Sunday, 23 December 2018
TANZANIA: Air Tanzania Pilots Will Not Eat Christmas, Must Serve The People.
All pilots flying the national carrier aeroplanes should call off their annual leave to serve the people, said the Minister for Transport Isaack Kamwelwe.
Fastjet suspended its flights until the end of January.
According to Mr Kamwelwe, passengers flying to various destinations in Tanzania during the Christmas and New Year festival could suffer following the suspension.
He said that the government will ensure that all passengers booked with Air Tanzania are able to fly to their destinations.
TCAA announced its intention to revoke FastJet's operation licence, citing the airline's cancellation of flights and the huge debt it owes contractors and the government.
Aviation authorities in Dar es Salaam said late Monday that FastJet had failed to address operational issues which led to severe flight disruptions.
TCCA issued the airline a 28-day notice to submit its financial and business plans or have its licence revoked.
TCAA director-general Hamza Johari asked all service providers that Fastjet owes money to send their invoices to the authority for action.
FastJet launched its flights in 2012, attracting a huge passenger base due to its affordable ticket prices. The airline began facing financial challenges after one of the firm’s original owners, FastJet Plc which held a 49 per cent stake withdrew. The airline was sold to Tanzania investors in November 2014.
Air Tanzania on the other hand was launched in 1977 to take over the defunct East African Airways. The government increased its aircraft to five, boosting business.
After acquiring its Boeing 787- 8 Dreamliner this year, Air Tanzania plans to launch a new route to Guangzhou, China via Bangkok, Thailand three times a week, with return fares pegged at between $650 and $700.
Meanwhile, Air Tanzania Limited (ATCL) dismissed reports suggesting that the national carrier could be making losses on its regional routes.
The CEO of the airline, Mr Ladislaus Matindi, said the fears raised on social media over low numbers of passengers were unfounded.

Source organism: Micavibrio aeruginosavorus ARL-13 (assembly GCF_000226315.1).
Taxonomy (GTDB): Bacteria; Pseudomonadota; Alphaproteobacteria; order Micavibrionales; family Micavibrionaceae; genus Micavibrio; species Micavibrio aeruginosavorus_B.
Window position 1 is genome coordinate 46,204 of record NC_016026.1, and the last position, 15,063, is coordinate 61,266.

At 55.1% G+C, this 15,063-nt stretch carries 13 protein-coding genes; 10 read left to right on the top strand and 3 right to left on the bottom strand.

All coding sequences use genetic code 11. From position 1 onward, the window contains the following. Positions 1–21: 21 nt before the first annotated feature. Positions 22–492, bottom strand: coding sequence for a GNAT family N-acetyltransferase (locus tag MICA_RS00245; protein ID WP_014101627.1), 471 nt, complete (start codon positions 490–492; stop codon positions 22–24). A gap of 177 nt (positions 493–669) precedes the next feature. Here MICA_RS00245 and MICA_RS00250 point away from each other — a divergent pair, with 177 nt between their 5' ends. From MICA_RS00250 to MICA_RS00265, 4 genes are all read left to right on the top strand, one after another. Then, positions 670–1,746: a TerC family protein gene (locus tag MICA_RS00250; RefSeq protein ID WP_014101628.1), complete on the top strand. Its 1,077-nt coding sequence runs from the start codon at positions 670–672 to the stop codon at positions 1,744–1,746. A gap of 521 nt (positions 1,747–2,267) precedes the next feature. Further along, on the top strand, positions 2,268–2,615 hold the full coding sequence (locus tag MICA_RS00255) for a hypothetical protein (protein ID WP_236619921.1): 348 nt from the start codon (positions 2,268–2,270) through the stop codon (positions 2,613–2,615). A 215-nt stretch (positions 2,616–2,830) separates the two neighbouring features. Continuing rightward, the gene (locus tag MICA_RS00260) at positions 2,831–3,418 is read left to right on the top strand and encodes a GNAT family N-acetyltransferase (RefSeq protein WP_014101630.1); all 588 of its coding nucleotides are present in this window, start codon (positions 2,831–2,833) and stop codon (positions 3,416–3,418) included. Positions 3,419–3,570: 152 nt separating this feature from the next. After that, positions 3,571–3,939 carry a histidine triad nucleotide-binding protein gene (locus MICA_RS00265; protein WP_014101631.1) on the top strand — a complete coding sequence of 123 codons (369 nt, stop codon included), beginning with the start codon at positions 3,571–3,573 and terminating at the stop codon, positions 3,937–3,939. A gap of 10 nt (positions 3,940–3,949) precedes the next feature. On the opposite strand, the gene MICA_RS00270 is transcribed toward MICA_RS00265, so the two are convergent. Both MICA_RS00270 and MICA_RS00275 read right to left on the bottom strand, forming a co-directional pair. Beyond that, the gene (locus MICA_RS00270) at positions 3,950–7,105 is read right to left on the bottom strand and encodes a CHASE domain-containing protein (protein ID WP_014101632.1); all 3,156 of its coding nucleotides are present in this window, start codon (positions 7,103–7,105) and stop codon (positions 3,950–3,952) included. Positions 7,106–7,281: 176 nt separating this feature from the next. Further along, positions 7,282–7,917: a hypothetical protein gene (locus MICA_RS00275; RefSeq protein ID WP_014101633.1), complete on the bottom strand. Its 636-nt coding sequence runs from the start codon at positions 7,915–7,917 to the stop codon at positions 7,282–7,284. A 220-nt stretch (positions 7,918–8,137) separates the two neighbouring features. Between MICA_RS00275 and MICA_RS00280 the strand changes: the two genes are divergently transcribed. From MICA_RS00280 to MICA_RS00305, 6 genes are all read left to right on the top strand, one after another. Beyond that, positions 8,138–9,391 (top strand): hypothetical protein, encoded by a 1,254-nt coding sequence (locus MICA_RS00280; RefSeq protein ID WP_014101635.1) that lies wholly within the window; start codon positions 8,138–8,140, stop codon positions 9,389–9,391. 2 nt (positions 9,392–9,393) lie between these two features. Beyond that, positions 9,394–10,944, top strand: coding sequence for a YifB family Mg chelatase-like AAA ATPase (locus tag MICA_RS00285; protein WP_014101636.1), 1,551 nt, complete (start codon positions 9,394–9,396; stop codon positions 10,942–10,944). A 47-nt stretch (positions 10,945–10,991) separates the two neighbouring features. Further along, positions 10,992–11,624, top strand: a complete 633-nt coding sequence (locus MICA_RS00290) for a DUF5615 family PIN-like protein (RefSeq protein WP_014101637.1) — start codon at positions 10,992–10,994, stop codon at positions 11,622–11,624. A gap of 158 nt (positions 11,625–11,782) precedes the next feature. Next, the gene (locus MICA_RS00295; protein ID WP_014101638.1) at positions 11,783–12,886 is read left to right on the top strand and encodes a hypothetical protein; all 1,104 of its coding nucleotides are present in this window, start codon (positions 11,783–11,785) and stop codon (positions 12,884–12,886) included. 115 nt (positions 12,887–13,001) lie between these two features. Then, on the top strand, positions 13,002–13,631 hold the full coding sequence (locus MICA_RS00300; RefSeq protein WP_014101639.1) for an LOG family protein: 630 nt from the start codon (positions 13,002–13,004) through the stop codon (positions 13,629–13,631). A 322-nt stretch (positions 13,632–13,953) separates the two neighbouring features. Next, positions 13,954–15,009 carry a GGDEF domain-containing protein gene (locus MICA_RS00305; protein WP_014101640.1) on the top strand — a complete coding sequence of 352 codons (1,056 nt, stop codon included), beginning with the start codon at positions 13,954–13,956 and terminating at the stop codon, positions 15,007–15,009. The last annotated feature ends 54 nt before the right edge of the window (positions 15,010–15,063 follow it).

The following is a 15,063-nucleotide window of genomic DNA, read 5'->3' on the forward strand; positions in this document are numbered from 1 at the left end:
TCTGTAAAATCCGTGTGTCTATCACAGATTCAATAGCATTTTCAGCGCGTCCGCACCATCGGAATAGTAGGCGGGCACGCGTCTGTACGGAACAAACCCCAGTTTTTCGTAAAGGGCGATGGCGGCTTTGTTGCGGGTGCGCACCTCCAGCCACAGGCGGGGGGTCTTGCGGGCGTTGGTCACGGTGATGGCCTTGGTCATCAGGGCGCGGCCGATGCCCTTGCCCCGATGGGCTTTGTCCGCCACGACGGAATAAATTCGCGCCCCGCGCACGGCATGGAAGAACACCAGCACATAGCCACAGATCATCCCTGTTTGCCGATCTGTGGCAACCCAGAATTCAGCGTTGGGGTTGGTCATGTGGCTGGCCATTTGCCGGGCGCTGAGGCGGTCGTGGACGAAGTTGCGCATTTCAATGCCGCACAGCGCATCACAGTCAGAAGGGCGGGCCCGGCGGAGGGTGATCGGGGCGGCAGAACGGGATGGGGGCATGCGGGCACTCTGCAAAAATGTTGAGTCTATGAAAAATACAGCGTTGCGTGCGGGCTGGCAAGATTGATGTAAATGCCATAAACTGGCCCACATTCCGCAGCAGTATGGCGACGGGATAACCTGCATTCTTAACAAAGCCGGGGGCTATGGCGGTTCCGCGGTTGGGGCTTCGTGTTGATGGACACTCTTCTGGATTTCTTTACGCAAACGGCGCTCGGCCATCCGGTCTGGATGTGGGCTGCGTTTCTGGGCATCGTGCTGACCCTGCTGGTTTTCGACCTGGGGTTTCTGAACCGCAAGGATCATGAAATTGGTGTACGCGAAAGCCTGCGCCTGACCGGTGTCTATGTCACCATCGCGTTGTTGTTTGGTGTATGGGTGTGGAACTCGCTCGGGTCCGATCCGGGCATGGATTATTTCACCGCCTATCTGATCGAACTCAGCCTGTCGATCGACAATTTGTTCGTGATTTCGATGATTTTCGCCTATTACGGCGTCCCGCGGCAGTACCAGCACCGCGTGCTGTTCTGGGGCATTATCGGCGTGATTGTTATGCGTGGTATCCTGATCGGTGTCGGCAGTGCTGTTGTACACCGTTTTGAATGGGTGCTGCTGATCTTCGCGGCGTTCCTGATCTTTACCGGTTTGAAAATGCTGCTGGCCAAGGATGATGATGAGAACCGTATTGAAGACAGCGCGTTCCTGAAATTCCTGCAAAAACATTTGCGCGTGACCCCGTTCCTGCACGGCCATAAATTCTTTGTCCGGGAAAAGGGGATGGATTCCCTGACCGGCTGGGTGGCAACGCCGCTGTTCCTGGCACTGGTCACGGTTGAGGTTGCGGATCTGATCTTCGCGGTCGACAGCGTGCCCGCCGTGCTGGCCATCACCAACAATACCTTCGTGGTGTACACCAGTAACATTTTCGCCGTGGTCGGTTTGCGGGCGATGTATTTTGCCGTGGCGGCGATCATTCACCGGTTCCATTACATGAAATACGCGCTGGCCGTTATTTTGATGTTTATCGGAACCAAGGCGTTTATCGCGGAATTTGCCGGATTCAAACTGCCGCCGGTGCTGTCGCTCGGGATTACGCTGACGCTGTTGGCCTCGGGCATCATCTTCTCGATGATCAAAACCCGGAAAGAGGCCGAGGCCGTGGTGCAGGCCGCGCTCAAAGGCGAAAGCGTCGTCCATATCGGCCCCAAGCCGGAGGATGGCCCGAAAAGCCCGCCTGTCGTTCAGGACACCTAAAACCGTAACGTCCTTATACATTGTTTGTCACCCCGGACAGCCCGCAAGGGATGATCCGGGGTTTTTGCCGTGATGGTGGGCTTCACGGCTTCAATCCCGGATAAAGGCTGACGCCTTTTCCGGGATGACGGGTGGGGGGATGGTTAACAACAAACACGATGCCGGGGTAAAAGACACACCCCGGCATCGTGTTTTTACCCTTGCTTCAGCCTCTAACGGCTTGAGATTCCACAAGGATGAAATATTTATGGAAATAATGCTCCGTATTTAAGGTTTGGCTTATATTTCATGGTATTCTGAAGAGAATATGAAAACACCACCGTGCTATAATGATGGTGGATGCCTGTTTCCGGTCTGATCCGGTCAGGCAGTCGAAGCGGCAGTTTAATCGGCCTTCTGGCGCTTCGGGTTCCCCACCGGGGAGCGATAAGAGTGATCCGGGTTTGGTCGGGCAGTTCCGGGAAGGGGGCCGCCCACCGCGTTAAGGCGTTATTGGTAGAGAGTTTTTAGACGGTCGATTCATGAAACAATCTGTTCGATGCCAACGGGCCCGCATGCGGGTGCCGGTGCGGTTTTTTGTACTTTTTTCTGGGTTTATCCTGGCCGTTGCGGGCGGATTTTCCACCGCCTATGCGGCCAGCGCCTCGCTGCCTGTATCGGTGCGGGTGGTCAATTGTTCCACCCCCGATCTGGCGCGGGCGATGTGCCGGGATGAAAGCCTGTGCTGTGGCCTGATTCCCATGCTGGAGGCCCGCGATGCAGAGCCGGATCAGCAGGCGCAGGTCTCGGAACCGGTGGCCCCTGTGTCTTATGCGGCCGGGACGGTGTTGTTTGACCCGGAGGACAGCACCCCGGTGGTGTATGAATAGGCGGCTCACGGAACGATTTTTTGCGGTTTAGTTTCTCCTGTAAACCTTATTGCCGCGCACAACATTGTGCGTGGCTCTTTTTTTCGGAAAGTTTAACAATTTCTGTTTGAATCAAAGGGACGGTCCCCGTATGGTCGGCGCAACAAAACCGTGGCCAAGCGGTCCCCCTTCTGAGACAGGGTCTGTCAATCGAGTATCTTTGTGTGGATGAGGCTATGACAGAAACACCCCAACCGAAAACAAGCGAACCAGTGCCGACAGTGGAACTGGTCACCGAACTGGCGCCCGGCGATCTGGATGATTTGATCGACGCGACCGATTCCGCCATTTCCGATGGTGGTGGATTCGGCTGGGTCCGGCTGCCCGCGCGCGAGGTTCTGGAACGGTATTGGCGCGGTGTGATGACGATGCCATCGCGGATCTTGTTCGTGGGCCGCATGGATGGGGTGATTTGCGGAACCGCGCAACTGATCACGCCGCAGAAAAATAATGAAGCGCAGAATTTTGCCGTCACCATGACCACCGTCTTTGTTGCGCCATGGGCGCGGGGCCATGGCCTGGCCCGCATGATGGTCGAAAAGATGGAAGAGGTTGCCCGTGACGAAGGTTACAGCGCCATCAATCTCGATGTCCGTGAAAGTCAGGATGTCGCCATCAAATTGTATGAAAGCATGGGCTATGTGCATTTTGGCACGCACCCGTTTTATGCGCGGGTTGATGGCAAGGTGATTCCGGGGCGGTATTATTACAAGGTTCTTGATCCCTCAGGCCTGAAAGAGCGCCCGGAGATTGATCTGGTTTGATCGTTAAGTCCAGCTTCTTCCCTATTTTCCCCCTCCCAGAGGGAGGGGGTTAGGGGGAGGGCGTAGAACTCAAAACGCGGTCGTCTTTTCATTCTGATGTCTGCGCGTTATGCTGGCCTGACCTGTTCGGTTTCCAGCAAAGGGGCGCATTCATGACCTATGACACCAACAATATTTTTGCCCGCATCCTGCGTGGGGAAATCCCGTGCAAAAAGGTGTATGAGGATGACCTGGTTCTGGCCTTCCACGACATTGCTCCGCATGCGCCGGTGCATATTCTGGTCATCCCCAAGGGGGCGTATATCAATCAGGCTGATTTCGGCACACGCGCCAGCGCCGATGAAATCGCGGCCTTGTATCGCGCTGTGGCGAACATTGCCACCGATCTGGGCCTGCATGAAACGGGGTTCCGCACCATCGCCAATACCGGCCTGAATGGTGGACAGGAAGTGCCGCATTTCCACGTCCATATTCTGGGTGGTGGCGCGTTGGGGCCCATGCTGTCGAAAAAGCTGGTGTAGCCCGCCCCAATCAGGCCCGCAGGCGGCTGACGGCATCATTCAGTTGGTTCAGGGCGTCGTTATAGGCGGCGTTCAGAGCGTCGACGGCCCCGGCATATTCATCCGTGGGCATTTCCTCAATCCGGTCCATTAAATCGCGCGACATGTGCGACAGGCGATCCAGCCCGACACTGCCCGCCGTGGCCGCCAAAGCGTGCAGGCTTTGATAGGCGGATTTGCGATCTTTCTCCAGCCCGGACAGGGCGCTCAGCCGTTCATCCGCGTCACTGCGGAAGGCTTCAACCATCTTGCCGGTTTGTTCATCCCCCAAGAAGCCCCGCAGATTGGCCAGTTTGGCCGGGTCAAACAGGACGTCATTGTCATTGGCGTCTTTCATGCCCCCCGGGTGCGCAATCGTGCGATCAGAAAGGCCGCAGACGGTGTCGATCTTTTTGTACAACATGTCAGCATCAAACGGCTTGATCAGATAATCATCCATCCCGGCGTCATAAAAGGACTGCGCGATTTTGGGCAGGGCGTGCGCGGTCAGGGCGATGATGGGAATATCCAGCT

A debate ensued on social media on Monday after a photo was posted on Twitter by a person who claimed to have been a passenger on TC 214 Dar es Salaam/Kilimanjaro/Entebbe flight, with a caption claiming that the plane had only six passengers and six crew members.
On a full flight, a Bombardier Q400 aircraft can carry up to 90 passengers.
It is not about the ability to manage routes but poor understanding of the air transport from stakeholders as they have high expectations on ATCL performance, Mr Matindi said.
Some of those who contributed in the debate questioned the national carrier’s ability to profitably operate the regional routes, including the Dar es Salaam/Kilimanjaro/Entebbe route, which the aircraft was operating.
This is crazy if every country wants to have its own national airline. The whole EAC should just dissolve their airlines and be absorbed by the Ethiopian Airlines,” @RKI2011 tweeted.
“This is when you invest in a business without having a proper business plan,” another twitter user @MsTayanah commented.
When we were leaving Dar es Salaam, it was like 90 per cent full; when we stopped in Kilimanjaro, only four passengers remained on board, and later two boarded going to Entebbe, said another person who said he was a passenger on the same flight.
However, quelling profitability fears, the ATCL boss sounded optimistic.
Remember, we inaugurated the route in August this year. Build-up of passengers on a new route is normal in air transport when entering new market. In fact, we have been performing very well and picking up day after day.
The photo shows a flight from Kilimanjaro to Entebbe being part of the Dar to Entebbe route. We had a full flight from Dar to Kilimanjaro and few passengers to Entebbe, he added.
He said ATCL gets more passengers on Dar/Kilimanjaro/Entebbe on weekends.
In fact, we have 37 passengers today out of Entebbe and 37 passengers to Entebbe, he revealed.
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